Imaging Type Specimens:  Gromov will travel to European, Russian and African collections to image type specimens and capture collection data, using the online database and a portable Nikon microscope and associated digital camera already purchased by DMNS as a grant match.  Gromov will photograph habitus (dorsal and ventral), ♂ flagellum, ♀ genital opercula, ctenidia, and other characters for producing and documenting the morphological data matrix for phylogenetic analysis, code type specimens for specific key characters, and sort, identify, and database unidentified material.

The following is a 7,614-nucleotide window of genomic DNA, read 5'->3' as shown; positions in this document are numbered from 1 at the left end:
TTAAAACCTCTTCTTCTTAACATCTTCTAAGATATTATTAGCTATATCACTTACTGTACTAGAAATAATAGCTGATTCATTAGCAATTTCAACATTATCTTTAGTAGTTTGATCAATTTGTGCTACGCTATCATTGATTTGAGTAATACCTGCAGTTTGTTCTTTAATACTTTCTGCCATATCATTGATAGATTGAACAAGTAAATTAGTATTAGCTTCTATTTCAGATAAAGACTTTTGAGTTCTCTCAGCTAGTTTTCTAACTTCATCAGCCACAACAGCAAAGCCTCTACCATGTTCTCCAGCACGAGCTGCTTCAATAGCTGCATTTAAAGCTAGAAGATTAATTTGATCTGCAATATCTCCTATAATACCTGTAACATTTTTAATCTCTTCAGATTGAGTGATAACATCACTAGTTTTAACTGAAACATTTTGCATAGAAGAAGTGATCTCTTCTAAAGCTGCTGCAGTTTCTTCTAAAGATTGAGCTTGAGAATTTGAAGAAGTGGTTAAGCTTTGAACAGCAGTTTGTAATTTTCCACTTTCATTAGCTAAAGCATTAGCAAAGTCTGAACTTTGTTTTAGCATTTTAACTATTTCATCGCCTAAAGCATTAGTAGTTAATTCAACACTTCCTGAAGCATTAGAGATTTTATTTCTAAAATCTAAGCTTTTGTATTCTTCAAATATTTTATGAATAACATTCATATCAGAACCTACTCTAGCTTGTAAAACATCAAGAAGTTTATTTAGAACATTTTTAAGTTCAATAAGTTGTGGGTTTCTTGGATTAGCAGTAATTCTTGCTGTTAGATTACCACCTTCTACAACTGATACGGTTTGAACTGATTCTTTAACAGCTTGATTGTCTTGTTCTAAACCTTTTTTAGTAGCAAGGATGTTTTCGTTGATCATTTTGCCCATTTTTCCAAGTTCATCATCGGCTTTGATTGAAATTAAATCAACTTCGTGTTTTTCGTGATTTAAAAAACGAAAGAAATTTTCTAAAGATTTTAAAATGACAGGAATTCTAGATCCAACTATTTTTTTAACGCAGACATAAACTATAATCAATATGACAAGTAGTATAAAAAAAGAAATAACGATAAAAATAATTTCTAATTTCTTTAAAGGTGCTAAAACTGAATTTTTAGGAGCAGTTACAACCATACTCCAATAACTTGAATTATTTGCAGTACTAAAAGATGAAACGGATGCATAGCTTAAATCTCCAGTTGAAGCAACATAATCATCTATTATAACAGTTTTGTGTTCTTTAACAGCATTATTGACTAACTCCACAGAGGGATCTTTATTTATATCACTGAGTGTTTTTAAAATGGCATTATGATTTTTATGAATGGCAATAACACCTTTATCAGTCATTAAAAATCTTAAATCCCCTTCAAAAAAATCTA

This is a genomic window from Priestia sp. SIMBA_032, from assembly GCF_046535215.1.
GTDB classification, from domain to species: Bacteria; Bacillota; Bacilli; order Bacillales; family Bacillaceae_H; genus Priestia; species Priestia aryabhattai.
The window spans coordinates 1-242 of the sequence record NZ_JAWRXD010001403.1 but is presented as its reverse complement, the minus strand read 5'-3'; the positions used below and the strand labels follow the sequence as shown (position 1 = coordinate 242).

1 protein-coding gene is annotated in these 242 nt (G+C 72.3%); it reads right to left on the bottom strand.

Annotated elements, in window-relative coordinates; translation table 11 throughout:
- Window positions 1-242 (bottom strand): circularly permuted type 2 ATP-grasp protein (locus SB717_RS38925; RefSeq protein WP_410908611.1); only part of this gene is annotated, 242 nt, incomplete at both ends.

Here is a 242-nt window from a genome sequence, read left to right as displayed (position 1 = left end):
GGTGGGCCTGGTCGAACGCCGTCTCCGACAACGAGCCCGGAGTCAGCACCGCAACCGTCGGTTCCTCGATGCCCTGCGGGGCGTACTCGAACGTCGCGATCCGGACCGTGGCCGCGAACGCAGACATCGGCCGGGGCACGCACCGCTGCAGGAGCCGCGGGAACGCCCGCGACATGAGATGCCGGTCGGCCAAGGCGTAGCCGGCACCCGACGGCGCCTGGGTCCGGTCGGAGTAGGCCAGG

Retrospective Data Capture and Georeferencing:  Excluding newly collected material (databased and georeferenced on acquisition), and previously databased museum material, ca. 18,000 specimen-lots will be captured and georeferenced (see Major Collections).  Hardcopy gazetteers and topographical maps may be consulted, but electronic gazetteers (e.g., Columbia Gazetteer of the World, eGAZ, Fuzzy Gazetteer, Geographic Names Information System, GEOnet Names Server, Getty Thesaurus of Geographic Names, and  MapFinder), will mainly be used for georeferencing, assisted by GEOLocate, which allows large spatial data sets to be imported and automatically georeferenced within minutes to hours.  After coordinates have been assigned to locality data, a visualization and correction system allows users to refine results.  Precision will be assigned using codes for spatial resolution (decimal degrees, degrees/minutes, quarter-degree squares [QDS]) and method of acquisition (GPS, electronic gazetteer, map-reading).